ارزیابی تاثیر فرم پنجره در کیفیت نور فضاهای آموزشی در اقلیم BWk

نوع مقاله : مقاله پژوهشی

نویسندگان

1 دانشجوی دکتری گروه معماری، واحد سمنان، دانشگاه آزاداسلامی، سمنان

2 گروه معماری، دانشکده هنر و معماری، دانشگاه تربیت مدرس، تهران، ایران

3 گروه معماری، واحد سمنان، دانشگاه آزاداسلامی، سمنان، ایران

چکیده

فرم پنجره عاملی تعیین کننده در انتقال نورروزبهفضاهایداخلی کلاس های آموزشی است. مطالعات گذشته نشان می دهد که نور روزبر سلامت جسمی و آرامش روانی دانش آموزان تاثیرگذار است و بهترینفرمپنجره، مستطیلافقی است و در جبهه جنوبی جهت جلوگیری از خیرگی و فراهم آوردن شرایط آسایش به استفاده از سایبان تاکید شده است. در استانداردهای طراحی تاکید شده که استفاده از نور روز ضروری است و افزایش میزان درخشندگی سطح میز مطالعه می تواند باعث پدیده خیرگی شود. هدف اصلی پژوهش تبیین چارچوب اجرایی معماری سرآمد و معماری نوردوست با ارزیابی تاثیر فرم پنجره در کیفیت جذب نور فضاهای آموزشی در اقلیم BWk .بر اساس روش شناسی پژوهش، «ابعاد» و «فرم پنجره» متغییر مستقل، شاخص های «روشنایی» و «خیرگی» متغییر وابسته و ارتفاع کف «پنجره از کف زمین» و «مصالح» متغییر کنترل می باشد. پژوهش حاضر، کاربردی و روش تحقیق توصیفی تحلیلی می باشد. برای نمونه آزمون، یک کلاس درس با پنجره هایی رو به جنوب در شهر سمنان با پلاگین های هانی بی، هانی بی پلاس و لیدی باگ مورد مطالعه قرار می گیرند. در مرحله بعد دانشجویان و اساتید با استفاده از پرسشنامه، نظر خود را درباره کیفیت نور روز بیان  می کنند. یافته های به دست آمده از مقایسه آنالیزهای نرم افزاری، نشان می دهد که در برخی مدل ها در ساعت 11صبح، میز مطالعه در بازه طیف آزار دهنده قرار می گیرند. نتایج پژوهش نشان می دهد که پنجره هایی با ارتفاع 180سانتی متر در فرم های مختلف از نظر خیرگی، شرایط نا محسوس را دارد و نشان می دهد تغییر در چیدمان صندلی و تابلو می تواند مانند فرم پنجره ها موثر باشد. نتایج همچنین تاکید دارند که الگوی پشنهادی توسط سازمان توسعه و تجهیز مدارس ایران، از نظر بصری در اقلیم BWk کارآیی کافی ندارد.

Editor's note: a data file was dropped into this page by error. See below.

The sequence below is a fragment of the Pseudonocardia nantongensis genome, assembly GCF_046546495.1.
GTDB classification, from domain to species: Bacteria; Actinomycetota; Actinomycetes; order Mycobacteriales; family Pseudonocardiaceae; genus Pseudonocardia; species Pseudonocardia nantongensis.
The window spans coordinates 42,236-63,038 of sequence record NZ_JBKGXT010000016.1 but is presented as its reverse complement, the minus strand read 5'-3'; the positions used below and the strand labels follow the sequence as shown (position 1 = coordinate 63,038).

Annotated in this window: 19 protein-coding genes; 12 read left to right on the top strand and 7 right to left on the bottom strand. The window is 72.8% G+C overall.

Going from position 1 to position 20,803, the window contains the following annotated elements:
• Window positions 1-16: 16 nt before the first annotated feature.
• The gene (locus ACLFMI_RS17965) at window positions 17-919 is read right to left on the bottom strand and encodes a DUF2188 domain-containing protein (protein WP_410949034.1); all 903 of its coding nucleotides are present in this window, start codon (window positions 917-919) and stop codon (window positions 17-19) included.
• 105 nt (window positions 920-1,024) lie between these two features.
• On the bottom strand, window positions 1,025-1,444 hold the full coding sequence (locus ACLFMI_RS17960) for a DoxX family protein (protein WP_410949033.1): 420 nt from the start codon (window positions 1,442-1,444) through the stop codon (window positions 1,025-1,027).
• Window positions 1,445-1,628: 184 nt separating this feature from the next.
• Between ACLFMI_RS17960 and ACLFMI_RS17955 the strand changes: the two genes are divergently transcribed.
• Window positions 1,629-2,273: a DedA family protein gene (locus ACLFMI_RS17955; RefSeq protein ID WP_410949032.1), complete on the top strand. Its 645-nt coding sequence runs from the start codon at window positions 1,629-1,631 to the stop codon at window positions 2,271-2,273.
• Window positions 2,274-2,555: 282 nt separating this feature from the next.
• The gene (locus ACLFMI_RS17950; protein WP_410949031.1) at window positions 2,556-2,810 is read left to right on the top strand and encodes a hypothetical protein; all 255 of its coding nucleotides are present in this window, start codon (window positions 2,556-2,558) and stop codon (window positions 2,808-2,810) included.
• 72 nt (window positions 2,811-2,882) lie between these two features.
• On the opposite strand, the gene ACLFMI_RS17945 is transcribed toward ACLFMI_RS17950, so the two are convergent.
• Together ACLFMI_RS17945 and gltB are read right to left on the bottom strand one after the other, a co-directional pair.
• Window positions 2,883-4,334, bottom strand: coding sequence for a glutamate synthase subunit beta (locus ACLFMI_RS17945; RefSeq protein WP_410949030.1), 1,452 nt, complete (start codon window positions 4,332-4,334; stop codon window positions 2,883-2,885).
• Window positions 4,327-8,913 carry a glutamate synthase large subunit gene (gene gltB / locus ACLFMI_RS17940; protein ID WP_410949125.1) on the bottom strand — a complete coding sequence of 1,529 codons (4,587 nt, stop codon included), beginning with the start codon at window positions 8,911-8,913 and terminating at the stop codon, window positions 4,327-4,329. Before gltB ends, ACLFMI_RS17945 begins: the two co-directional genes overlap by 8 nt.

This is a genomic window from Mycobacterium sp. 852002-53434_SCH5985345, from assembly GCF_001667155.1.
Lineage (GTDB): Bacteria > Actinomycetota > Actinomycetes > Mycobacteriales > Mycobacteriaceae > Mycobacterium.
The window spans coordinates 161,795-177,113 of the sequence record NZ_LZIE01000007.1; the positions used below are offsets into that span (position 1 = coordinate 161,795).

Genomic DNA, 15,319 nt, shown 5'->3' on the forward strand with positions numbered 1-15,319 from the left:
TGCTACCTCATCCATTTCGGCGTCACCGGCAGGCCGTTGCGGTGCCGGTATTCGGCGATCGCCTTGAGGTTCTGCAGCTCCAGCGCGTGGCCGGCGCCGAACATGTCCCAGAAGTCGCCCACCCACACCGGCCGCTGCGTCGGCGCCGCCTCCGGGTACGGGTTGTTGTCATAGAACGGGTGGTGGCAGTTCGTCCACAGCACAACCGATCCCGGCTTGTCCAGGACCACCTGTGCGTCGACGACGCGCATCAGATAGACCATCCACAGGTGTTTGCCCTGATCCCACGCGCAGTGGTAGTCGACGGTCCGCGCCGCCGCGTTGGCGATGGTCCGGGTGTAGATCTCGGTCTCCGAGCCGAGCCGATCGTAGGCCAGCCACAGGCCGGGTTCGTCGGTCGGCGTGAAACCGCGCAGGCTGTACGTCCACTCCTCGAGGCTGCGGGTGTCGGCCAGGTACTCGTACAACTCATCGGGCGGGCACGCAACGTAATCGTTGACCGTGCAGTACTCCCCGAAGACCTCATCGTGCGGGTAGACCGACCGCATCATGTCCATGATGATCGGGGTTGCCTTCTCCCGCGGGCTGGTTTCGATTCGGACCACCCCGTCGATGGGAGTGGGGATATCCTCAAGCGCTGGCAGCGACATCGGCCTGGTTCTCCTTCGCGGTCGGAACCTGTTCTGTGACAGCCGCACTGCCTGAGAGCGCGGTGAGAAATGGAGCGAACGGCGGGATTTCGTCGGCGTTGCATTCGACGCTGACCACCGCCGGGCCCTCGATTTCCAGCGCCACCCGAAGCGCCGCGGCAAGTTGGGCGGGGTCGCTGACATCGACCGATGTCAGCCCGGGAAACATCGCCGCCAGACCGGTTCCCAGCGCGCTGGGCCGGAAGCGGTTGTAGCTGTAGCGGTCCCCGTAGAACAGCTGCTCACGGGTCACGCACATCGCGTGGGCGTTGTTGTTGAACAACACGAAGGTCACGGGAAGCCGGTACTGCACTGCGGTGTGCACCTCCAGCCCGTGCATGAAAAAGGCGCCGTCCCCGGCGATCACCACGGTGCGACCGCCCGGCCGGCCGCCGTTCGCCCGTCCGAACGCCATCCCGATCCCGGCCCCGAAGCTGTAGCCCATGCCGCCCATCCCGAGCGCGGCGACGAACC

کلیدواژه‌ها


عنوان مقاله [English]

Impacts of Window Form on Natural Light in Classroom in BWk Climate

نویسندگان [English]

  • neda marufi 1
  • Mohammadjavad Mahdavinejad 2
  • Hossein Moradinasab 3
2 Department of Architecture, Tarbiat Modares University, Tehran, Iran
3 Department of Architecture, Semnan branch, Islamic Azad university, Semnan, Iran
چکیده [English]

Introduction